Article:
With buildings spread out over its vast campus, the prestigious Seoul National University is quiet and peaceful. As one of the most competitive schools to get into, the students here are notoriously studious—so much so that the stereotype is that they don’t know how to have fun. However, once you see their go-to party district, Sharosu-gil, it’s likely you won’t believe this to be true. Alive with bustling bars and pubs every evening, Sharosu-gil attracts students and businessmen alike. The name parodies the posh Garosu-gil and the suffix is a nod to the Seoul National University main gate said to resemble the character “샤” (phonetically “sha”). Just a couple years ago, this street was a mainly residential area and the remnants of that still show: dry cleaners and tailor shops with retro signs, along with butchers and street food stalls reminiscent of traditional Korean marketplaces. However, these stores now have trendy, young venues as neighbors. A plastic covered pocha selling tteokbokki stands alongside a shiny new burger place boasting authentic American cuisine. Foreign dishes from South America to France have made their way here in places that offer cozy and friendly atmospheres. One-fifth of the length of Garosugil, the neighborhood is rapidly developing and it’s an exciting time to see it form into an area that is cheaper than Itaewon and quieter than Hongdae. This weekend, forget those spots and stop by Sharosu-gil to let loose alongside some of Korea’s most esteemed students.
Journey was opened on a whim in 2012 by two friends who met traveling in Australia. They were drawn to the area because of the relatively cheap rent and its proximity to a university. Others quickly caught on and the neighborhood became dotted with unique restaurants with their own flavors. But Journey’s kept its place in Sharosu-gil with its simple but delicious burgers as well as a large selection of beers and wines from around the world. If you order two bottles of beer you’ll get an order of fries on the house, and with one bottle of wine, you’ll get a cheese platter.
The Bangkok Night Market in Sharosu-gil takes its inspiration from the one on the crowded Khaosan Road, and you won’t be disappointed. A long-time favorite of Sharosu-gil regulars, Bangkok Night Market has all the elements of a local Thai market, from the sign to small interior décor. Here you can taste the authentic flavor of original Thai food. Signature dishes include the goong pad pong curry (sweet yellow curry with sautéed shrimp), as well as tom yang soup and pad thai. You’ll be able to enjoy these dishes at reasonable prices, but be warned that the restaurant doesn’t accept reservations and there aren’t tables set up for parties of over four.
While I do love my soju with mussel soup at a pocha, Moules française & Frites is my go-to place for white wine and warm Belgium moules when I became nostalgic about my travels in Europe. The owner’s experiences in France are evident in the food. The most sought-after dishes are the mussels in tomato sauce and the gratin dauphinois. Wash these dishes down with a French beer, such as a Kronenbourg 1664, or a shot of soju. At the end, don’t forget to order noodles, a specialty at this restaurant that you can add to your leftover soup broth.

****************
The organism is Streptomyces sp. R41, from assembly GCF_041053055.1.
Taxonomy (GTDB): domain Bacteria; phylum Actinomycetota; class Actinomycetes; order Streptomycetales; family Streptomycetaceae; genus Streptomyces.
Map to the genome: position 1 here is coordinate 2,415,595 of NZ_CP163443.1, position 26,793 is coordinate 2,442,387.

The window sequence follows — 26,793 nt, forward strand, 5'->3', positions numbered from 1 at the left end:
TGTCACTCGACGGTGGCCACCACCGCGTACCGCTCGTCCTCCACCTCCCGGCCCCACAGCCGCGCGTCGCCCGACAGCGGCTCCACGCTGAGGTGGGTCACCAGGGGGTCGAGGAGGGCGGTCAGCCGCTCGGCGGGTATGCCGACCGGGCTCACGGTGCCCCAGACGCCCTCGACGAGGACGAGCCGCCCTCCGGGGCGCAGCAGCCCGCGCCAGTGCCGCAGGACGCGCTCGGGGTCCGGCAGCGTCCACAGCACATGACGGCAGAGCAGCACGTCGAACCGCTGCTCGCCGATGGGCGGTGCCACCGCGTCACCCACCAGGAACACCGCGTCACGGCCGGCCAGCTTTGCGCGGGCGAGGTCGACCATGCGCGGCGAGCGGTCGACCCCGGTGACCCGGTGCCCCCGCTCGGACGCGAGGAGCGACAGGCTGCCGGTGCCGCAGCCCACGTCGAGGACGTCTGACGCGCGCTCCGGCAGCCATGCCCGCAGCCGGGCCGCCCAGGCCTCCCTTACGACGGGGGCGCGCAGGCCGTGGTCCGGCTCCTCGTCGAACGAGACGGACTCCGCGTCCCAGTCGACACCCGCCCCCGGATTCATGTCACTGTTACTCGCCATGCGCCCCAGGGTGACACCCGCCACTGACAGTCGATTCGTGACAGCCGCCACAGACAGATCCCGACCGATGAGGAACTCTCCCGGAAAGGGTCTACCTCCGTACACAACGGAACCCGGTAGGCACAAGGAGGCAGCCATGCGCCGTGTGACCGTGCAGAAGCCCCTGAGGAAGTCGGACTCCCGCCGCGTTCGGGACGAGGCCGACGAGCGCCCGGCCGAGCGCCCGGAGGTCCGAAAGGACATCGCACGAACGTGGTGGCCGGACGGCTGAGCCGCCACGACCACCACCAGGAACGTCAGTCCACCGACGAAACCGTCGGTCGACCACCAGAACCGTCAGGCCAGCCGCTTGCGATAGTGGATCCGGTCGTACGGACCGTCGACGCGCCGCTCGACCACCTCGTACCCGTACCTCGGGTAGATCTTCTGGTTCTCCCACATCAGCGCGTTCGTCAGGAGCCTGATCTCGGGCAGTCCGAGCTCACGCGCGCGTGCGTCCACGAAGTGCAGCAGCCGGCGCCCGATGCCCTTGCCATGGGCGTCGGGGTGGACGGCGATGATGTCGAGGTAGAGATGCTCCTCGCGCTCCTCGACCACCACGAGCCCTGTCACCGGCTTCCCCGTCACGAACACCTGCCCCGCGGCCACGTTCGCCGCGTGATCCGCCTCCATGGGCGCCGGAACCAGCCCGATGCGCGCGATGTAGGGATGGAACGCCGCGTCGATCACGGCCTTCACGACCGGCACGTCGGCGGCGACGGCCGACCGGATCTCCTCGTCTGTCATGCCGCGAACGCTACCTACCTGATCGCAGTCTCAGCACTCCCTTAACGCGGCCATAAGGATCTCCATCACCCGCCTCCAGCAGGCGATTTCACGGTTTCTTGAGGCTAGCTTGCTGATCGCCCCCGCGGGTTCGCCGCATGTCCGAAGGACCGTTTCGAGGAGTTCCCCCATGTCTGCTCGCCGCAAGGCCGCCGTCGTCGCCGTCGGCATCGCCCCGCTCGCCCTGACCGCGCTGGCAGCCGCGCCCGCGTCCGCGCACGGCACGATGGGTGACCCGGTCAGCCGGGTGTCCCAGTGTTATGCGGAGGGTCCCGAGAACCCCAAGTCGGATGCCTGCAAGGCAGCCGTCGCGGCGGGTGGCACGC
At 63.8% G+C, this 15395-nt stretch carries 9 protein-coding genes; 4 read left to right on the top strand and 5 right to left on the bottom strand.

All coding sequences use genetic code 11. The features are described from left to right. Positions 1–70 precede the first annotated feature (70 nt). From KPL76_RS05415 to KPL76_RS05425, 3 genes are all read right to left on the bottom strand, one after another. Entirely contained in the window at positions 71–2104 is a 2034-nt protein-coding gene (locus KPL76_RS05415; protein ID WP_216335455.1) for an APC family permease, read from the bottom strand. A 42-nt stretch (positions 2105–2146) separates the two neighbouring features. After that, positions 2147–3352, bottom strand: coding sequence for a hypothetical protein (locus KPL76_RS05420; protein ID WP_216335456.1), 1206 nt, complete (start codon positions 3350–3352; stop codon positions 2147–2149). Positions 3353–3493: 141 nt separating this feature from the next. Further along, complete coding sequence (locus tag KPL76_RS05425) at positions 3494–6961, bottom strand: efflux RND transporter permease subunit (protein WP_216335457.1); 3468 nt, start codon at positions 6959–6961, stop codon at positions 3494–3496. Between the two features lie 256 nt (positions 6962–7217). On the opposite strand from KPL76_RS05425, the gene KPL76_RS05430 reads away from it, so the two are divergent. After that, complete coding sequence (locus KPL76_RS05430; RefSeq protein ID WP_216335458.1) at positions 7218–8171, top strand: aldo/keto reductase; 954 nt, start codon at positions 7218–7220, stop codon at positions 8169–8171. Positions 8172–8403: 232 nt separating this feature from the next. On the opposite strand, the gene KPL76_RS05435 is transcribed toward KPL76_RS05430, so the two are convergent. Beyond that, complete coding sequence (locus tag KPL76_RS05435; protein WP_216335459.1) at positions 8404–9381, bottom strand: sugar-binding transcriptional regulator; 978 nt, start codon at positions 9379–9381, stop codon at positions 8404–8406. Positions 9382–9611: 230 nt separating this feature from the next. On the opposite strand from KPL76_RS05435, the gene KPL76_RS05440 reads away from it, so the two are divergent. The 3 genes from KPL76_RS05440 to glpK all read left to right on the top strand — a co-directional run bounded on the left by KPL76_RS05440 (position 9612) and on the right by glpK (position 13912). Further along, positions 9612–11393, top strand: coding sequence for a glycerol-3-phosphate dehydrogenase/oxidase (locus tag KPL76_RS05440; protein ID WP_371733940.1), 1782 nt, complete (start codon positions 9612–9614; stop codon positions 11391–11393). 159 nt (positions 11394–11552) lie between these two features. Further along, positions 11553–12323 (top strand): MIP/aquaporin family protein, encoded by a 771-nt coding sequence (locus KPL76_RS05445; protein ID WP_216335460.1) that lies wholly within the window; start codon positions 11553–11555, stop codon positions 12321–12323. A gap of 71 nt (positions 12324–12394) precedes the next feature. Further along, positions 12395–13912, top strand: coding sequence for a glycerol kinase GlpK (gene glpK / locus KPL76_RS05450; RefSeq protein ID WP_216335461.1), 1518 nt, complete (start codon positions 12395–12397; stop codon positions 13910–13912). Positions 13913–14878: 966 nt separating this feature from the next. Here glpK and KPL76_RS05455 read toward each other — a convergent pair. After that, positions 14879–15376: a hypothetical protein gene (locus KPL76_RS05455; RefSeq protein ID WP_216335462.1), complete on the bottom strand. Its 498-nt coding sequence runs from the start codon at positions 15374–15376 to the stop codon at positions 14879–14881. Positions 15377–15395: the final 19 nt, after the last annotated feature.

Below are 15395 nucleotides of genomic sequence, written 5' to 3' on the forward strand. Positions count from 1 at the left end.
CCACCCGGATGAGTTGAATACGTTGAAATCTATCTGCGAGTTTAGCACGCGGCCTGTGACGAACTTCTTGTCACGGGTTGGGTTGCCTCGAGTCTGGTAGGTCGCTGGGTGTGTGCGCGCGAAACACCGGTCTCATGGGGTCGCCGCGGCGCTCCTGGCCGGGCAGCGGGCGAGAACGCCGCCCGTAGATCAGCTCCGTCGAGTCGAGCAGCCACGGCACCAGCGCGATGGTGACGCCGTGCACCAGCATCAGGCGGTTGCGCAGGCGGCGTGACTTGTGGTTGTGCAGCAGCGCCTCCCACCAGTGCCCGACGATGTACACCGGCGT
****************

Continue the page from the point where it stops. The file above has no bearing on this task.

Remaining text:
Driving from Chicago to L.A. on Route 66, the owner of this restaurant stopped by a gas station and was pleasantly surprised to discover how comfortably so many different cultures coexisted in one space. He wanted to import this type of atmosphere to his restaurant and thus named it after the Main Street of America. Route 66 sells American-style Italian food, including spaghetti aglio e olio with truffle oil and jambalaya, the so-called American risotto, as well as more traditional American dishes, such as meatloaf and roast beef. It’s open until two o’clock in the morning, welcome news for those who’ve been out at the bars and have the munchies.
It’s not uncommon to find supermarkets in old neighborhoods selling not only groceries but also snacks and beer. At Job, you can taste snacks specially imported from a supermarket in Jeonju. What’s more, they also import the best makgeolli from around the nation, including the “lightning sound” makgeolli from Wanju in north Jeolla-do (which is supposed to be smoother than wine down your throat) and so-called “art makgeolli” from Jincheon in Chungheongbuk-do, which is famous due to being featured in a well-known comic book series called Sikgaek. Get all the drinks and eats that the peninsula has to offer at this one spot.
“I work at Ottogi Bunsik in Nakseongdae Market on Sharosu-gil. This street used to be for residents only, and residents still come to the market often, but now thanks to shops with more youthful atmospheres and a wider variety of food options, the amount of younger customers is growing. I think the neighborhood is becoming more vibrant.”
“To be honest, Sharosu-gil is quite far from Seoul National—about 20 to 30 minutes. So it’s easier to come after classes at night for a drink with friends. The places here usually don’t open until night. I used to go to Sinchon or Hongdae, but now it’s easy to get a variety of food at affordable prices nearby, so I come here more often. New shops are steadily turning up one by one and I can’t wait until all the streets of sharosu-gil are brightly lit”